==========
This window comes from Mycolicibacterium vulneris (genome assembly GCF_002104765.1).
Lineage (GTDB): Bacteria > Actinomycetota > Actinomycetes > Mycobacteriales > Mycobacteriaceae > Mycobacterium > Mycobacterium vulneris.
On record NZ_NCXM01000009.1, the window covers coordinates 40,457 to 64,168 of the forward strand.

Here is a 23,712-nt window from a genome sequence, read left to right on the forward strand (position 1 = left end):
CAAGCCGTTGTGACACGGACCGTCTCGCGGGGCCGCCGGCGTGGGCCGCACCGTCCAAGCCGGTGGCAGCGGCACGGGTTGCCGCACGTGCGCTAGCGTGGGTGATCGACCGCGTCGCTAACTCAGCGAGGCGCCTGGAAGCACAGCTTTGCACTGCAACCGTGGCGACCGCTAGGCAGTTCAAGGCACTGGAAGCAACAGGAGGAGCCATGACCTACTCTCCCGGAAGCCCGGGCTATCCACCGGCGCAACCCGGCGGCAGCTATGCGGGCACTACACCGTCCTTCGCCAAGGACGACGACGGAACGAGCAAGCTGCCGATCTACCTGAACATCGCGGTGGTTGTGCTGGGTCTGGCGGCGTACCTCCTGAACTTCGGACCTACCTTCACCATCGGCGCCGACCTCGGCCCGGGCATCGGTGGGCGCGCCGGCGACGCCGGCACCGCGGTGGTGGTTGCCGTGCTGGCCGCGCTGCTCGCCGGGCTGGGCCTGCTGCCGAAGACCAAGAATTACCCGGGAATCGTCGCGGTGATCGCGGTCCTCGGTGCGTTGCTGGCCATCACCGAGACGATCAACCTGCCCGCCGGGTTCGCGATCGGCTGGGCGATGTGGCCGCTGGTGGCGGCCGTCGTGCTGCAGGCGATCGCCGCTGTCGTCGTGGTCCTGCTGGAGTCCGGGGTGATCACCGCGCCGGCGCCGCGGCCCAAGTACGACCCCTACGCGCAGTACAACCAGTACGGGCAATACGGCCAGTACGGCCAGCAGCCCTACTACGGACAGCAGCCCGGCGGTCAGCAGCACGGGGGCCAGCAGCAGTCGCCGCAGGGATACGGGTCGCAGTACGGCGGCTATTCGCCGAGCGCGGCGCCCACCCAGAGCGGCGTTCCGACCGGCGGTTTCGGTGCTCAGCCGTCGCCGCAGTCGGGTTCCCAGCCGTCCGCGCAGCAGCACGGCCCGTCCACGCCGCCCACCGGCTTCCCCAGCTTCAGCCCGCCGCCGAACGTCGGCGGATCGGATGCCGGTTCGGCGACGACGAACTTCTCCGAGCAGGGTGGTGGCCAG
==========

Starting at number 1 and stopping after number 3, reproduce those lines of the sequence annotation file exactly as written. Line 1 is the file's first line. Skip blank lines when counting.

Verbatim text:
This window comes from Mycolicibacterium vulneris (genome assembly GCF_002104765.1).
Lineage (GTDB): Bacteria > Actinomycetota > Actinomycetes > Mycobacteriales > Mycobacteriaceae > Mycobacterium > Mycobacterium vulneris.
On record NZ_NCXM01000009.1, the window covers coordinates 40,457 to 64,168 of the forward strand.